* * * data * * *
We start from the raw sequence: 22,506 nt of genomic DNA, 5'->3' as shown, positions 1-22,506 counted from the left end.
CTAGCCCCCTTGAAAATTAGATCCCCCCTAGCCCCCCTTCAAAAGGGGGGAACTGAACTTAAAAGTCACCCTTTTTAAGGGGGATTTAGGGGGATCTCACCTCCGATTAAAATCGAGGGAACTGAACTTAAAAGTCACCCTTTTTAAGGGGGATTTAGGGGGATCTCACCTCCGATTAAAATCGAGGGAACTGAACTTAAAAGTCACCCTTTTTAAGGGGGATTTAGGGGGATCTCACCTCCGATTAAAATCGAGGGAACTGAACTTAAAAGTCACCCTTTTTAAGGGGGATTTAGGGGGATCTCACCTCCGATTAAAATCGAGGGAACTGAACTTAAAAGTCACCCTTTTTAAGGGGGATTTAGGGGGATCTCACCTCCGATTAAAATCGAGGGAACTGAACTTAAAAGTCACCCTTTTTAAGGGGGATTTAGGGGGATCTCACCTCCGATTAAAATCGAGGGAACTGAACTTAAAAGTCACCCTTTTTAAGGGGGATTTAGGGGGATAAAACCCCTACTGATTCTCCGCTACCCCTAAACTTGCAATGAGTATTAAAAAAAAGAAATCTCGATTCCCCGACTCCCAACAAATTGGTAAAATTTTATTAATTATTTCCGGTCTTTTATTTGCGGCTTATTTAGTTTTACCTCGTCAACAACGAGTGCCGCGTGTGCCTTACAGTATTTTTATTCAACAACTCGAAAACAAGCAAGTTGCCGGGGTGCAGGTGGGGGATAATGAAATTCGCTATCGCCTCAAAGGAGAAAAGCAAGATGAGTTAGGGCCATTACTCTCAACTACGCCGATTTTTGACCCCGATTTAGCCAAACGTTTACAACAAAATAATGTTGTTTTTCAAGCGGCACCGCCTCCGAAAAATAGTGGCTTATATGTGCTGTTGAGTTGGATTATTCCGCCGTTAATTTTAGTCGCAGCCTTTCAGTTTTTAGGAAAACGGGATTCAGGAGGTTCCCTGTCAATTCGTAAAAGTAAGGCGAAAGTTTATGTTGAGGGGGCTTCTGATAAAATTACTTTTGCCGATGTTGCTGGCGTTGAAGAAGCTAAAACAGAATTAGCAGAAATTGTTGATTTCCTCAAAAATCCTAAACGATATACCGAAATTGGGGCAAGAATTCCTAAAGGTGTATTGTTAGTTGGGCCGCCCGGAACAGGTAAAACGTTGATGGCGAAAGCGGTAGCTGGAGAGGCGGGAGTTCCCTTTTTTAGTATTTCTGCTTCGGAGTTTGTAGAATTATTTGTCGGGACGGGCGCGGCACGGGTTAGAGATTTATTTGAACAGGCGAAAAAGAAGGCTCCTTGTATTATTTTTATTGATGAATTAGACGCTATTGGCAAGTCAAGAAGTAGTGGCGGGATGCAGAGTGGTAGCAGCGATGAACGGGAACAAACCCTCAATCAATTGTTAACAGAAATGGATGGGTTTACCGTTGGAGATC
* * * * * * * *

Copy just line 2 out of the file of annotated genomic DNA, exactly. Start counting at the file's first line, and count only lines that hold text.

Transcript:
CTAGCCCCCTTGAAAATTAGATCCCCCCTAGCCCCCCTTCAAAAGGGGGGAACTGAACTTAAAAGTCACCCTTTTTAAGGGGGATTTAGGGGGATCTCACCTCCGATTAAAATCGAGGGAACTGAACTTAAAAGTCACCCTTTTTAAGGGGGATTTAGGGGGATCTCACCTCCGATTAAAATCGAGGGAACTGAACTTAAAAGTCACCCTTTTTAAGGGGGATTTAGGGGGATCTCACCTCCGATTAAAATCGAGGGAACTGAACTTAAAAGTCACCCTTTTTAAGGGGGATTTAGGGGGATCTCACCTCCGATTAAAATCGAGGGAACTGAACTTAAAAGTCACCCTTTTTAAGGGGGATTTAGGGGGATCTCACCTCCGATTAAAATCGAGGGAACTGAACTTAAAAGTCACCCTTTTTAAGGGGGATTTAGGGGGATCTCACCTCCGATTAAAATCGAGGGAACTGAACTTAAAAGTCACCCTTTTTAAGGGGGATTTAGGGGGATAAAACCCCTACTGATTCTCCGCTACCCCTAAACTTGCAATGAGTATTAAAAAAAAGAAATCTCGATTCCCCGACTCCCAACAAATTGGTAAAATTTTATTAATTATTTCCGGTCTTTTATTTGCGGCTTATTTAGTTTTACCTCGTCAACAACGAGTGCCGCGTGTGCCTTACAGTATTTTTATTCAACAACTCGAAAACAAGCAAGTTGCCGGGGTGCAGGTGGGGGATAATGAAATTCGCTATCGCCTCAAAGGAGAAAAGCAAGATGAGTTAGGGCCATTACTCTCAACTACGCCGATTTTTGACCCCGATTTAGCCAAACGTTTACAACAAAATAATGTTGTTTTTCAAGCGGCACCGCCTCCGAAAAATAGTGGCTTATATGTGCTGTTGAGTTGGATTATTCCGCCGTTAATTTTAGTCGCAGCCTTTCAGTTTTTAGGAAAACGGGATTCAGGAGGTTCCCTGTCAATTCGTAAAAGTAAGGCGAAAGTTTATGTTGAGGGGGCTTCTGATAAAATTACTTTTGCCGATGTTGCTGGCGTTGAAGAAGCTAAAACAGAATTAGCAGAAATTGTTGATTTCCTCAAAAATCCTAAACGATATACCGAAATTGGGGCAAGAATTCCTAAAGGTGTATTGTTAGTTGGGCCGCCCGGAACAGGTAAAACGTTGATGGCGAAAGCGGTAGCTGGAGAGGCGGGAGTTCCCTTTTTTAGTATTTCTGCTTCGGAGTTTGTAGAATTATTTGTCGGGACGGGCGCGGCACGGGTTAGAGATTTATTTGAACAGGCGAAAAAGAAGGCTCCTTGTATTATTTTTATTGATGAATTAGACGCTATTGGCAAGTCAAGAAGTAGTGGCGGGATGCAGAGTGGTAGCAGCGATGAACGGGAACAAACCCTCAATCAATTGTTAACAGAAATGGATGGGTTTACCGTTGGAGATC